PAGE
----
MENDOCINO Co., 12/8/22 — Winter weather bringing mountain snow, rain, ice, and high winds is forecast for Northern California starting today. The National Weather Service in Eureka (NWS Eureka) has issued a mix of weather advisories and warnings from the coast to inland areas, leading to the likelihood of challenging driving conditions for holiday travelers and possible power outages.
In Mendocino County, rain showers and breezy conditions are expected Thursday through Sunday, bringing possibly four inches of rain to coastal and inland regions. A wind advisory has been issued for the entire county from 10 p.m. Friday through 4 a.m. Saturday. Southerly winds are expected to reach 20 to 30 mph with gusts up to 55 mph. In addition to the wind advisory, a small craft advisory starting at 9 p.m. Thursday (no end time has been issued) and a gale warning starting at 1 p.m. Friday through 4 a.m. Saturday have both been issued for Cape Mendocino to Point Arena.
High winds will also impact Humboldt and Del Norte counties and portions of Trinity County, where a high wind warning has been issued from 4 p.m. Friday through 1 a.m. Saturday. Southeast winds are expected to reach 25 to 35 mph with gusts up to 60 mph. Use caution if you’re traveling throughout the three counties. NWS Eureka recommends individuals stay in the lower levels of buildings and away from windows during the warning.
If you’re traveling through northern Trinity County or to the Mt. Shasta region, take extra caution. NWS Eureka has issued a winter weather advisory for areas 2,500 feet or higher starting at 10 p.m. Thursday. The advisory will escalate to a winter storm warning starting at 4 p.m. Friday through 4 a.m. Sunday. The area can expect up to 24 inches of snow and wind gusts as high as 65 mph.
Additionally, travel conditions will be severely impacted in mountainous areas of Yolo, Colusa, Glenn, Tehama, Shasta, and the Sierra Nevadas, including Tahoe. Hazardous weather conditions are expected including snow and high winds.
Conditions may vary widely across North Coast microclimates, and on your travel routes, so we’ve included a list of useful resources to keep you updated at the bottom of this article. You can check for the specific forecast for your neighborhood and on current road conditions as they develop.
Prepare for the wind by securing any outdoor objects and readying yourself for possible power outages. If you’re going to travel through regions under winter weather warnings, keep an extra flashlight, food and water in your vehicle in case of an emergency and drive safely. Use extra caution when driving, especially high profile vehicles. Find tips on staying safe during high wind events here.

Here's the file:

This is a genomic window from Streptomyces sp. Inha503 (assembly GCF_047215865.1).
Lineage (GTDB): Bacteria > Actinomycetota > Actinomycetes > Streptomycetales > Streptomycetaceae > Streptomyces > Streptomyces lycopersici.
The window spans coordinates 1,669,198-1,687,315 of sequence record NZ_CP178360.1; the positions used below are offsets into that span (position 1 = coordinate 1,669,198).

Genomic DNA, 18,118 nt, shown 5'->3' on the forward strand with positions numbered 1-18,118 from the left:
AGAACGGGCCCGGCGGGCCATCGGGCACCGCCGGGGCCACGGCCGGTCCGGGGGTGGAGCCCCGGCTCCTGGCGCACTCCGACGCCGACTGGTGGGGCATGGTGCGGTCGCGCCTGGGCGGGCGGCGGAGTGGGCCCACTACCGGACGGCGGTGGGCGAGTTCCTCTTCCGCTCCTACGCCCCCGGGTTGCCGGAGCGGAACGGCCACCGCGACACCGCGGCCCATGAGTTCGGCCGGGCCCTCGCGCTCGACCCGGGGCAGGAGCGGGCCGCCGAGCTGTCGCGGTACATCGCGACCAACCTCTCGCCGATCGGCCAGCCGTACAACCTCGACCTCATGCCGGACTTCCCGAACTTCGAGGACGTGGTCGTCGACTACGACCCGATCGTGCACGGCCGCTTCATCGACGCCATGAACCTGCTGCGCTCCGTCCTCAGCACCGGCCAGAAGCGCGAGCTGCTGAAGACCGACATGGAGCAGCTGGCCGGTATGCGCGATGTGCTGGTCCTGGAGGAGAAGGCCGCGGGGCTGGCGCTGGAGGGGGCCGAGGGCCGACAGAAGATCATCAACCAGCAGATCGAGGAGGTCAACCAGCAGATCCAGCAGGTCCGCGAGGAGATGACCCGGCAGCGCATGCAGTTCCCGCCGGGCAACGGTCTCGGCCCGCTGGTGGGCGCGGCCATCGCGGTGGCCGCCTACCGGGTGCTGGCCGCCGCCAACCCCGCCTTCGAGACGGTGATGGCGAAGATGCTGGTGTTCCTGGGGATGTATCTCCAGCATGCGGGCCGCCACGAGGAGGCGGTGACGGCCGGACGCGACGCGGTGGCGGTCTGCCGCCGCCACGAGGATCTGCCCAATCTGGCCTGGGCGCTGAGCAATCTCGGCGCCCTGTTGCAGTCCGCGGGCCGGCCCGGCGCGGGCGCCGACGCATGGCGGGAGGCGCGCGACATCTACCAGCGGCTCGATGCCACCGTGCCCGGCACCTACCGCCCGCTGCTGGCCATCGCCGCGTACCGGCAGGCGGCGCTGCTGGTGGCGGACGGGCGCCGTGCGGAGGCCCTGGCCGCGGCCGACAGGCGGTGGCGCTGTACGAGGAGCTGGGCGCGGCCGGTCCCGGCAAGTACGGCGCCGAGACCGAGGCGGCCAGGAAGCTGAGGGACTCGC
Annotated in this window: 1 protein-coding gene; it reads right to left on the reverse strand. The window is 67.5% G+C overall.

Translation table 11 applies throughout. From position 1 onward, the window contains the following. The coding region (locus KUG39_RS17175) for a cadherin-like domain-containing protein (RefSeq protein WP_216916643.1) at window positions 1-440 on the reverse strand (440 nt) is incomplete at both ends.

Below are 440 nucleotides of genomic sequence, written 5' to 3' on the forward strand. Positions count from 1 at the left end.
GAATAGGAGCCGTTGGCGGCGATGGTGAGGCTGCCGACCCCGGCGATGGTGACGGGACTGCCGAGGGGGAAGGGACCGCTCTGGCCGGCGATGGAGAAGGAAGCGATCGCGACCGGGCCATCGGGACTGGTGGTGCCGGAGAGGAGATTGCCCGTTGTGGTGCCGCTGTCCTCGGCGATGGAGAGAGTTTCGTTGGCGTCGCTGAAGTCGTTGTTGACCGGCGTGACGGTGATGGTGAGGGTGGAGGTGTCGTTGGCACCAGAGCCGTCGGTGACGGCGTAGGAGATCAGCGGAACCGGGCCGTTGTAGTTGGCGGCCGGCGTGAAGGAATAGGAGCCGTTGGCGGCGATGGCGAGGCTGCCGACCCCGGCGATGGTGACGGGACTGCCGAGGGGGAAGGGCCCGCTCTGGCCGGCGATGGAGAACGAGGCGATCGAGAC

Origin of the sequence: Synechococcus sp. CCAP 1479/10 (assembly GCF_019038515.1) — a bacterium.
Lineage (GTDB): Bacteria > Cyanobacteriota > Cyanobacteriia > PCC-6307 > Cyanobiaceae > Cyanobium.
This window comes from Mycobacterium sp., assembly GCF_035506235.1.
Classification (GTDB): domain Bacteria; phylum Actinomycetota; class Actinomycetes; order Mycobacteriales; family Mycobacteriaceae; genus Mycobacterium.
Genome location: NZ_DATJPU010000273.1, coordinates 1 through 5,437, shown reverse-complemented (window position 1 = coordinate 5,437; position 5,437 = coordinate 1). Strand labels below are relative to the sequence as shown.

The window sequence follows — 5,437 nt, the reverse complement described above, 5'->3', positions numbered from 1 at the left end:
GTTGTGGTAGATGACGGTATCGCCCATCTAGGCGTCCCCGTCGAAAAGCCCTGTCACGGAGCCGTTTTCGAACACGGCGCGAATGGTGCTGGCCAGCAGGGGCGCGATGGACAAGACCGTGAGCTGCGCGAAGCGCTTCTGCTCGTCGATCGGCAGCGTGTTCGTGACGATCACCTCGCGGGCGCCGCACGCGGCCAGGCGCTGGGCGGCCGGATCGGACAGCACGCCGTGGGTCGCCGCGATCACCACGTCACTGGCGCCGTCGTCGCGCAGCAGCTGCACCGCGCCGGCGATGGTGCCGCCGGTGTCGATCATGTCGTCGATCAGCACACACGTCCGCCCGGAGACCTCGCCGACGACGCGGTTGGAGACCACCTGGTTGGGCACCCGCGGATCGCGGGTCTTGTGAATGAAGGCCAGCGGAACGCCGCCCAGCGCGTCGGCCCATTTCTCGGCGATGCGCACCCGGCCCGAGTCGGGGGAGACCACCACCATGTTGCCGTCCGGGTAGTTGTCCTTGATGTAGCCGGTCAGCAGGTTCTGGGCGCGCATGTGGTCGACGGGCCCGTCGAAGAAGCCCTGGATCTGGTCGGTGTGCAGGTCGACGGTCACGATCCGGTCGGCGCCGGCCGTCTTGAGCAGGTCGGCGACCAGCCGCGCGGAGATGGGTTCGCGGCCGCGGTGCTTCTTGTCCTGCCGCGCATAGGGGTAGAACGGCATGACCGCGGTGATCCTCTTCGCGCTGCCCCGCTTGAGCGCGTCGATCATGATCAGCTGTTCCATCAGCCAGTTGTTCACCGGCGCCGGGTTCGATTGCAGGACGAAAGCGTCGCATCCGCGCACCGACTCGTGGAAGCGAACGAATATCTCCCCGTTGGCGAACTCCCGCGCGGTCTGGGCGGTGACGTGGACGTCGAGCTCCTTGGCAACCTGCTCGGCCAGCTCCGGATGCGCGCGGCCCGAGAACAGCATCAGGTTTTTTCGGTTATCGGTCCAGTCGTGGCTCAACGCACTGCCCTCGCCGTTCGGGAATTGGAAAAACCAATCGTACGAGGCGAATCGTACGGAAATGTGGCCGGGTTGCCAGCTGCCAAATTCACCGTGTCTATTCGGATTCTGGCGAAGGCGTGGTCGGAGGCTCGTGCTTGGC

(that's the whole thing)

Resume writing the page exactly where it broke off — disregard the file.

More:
Mendocino Voice Winter weather resources:
- Our guide for winter weather emergency and preparedness info — we recommend you bookmark this
- Check your specific forecast at this link along with the National Weather Service advisories and warnings, as well as their Facebook page and their Twitter page
- Check the CalTrans QuickMap for current road closures or call 1-800-GAS-ROAD
- Check for current accidents at the CHP traffic update page
- Caltrans traffic cameras can be seen here, and here are the PG&E cameras
- You can also check out the Weather Underground to look for weather stations in your area
- Check the PG&E current outage map to find or report power outages
- NWS has flood stage predictions here; and you can find USGS current streamflow information here
- NWS is seeking snowfall reports, and you can submit them to this website.
- We recommend meteorologist Daniel Swain’s Weather West Blog as a good place to find more in-depth current weather analysis
The following are tips from PG&E for storm safety:
- Never touch downed wires: If you see a downed power line, assume it is energized and extremely dangerous. Do not touch or try to move it—and keep children and animals away. Report downed power lines immediately by calling 9-1-1 and then PG&E at 1-800-743-5002.
- Use generators safely: Customers with standby electric generators should ensure they are properly installed by a licensed electrician in a well-ventilated area. Improperly installed generators pose a significant danger to customers, as well as crews working on powerlines. If using portable generators, be sure they are in a well-ventilated area.
- Use flashlights, not candles: During a power outage, use battery-operated flashlights and not candles, due to the risk of fire. And keep extra batteries on hand. If you must use candles, keep them away from drapes, lampshades, animals and small children. Do not leave candles unattended.
- Have a backup phone: If you have a telephone system that requires electricity to work, such as a cordless phone or answering machine, plan to have a standard telephone or cellular phone ready as a backup. Having a portable charging device helps to keep your cell phone running.
- Have fresh drinking water and ice: Freeze plastic containers filled with water to make blocks of ice that can be placed in your refrigerator/freezer during an outage to prevent foods from spoiling.
- Turn off appliances: If you experience an outage, unplug or turn off all electrical appliances to avoid overloading circuits and to prevent fire hazards when power is restored. Simply leave a single lamp on to alert you when power returns. Turn your appliances back on one at a time when conditions return to normal.
- Safely clean up: After the storm has passed, be sure to safely clean up. Never touch downed wires and always call 8-1-1 or visit 811express.com at least two full business days before digging to have all underground utilities safely marked.
Sarah Stierch covers food, beverage, culture and breaking news for The Mendocino Voice. Contact Stierch at [email protected] The Voice maintains editorial control and independence.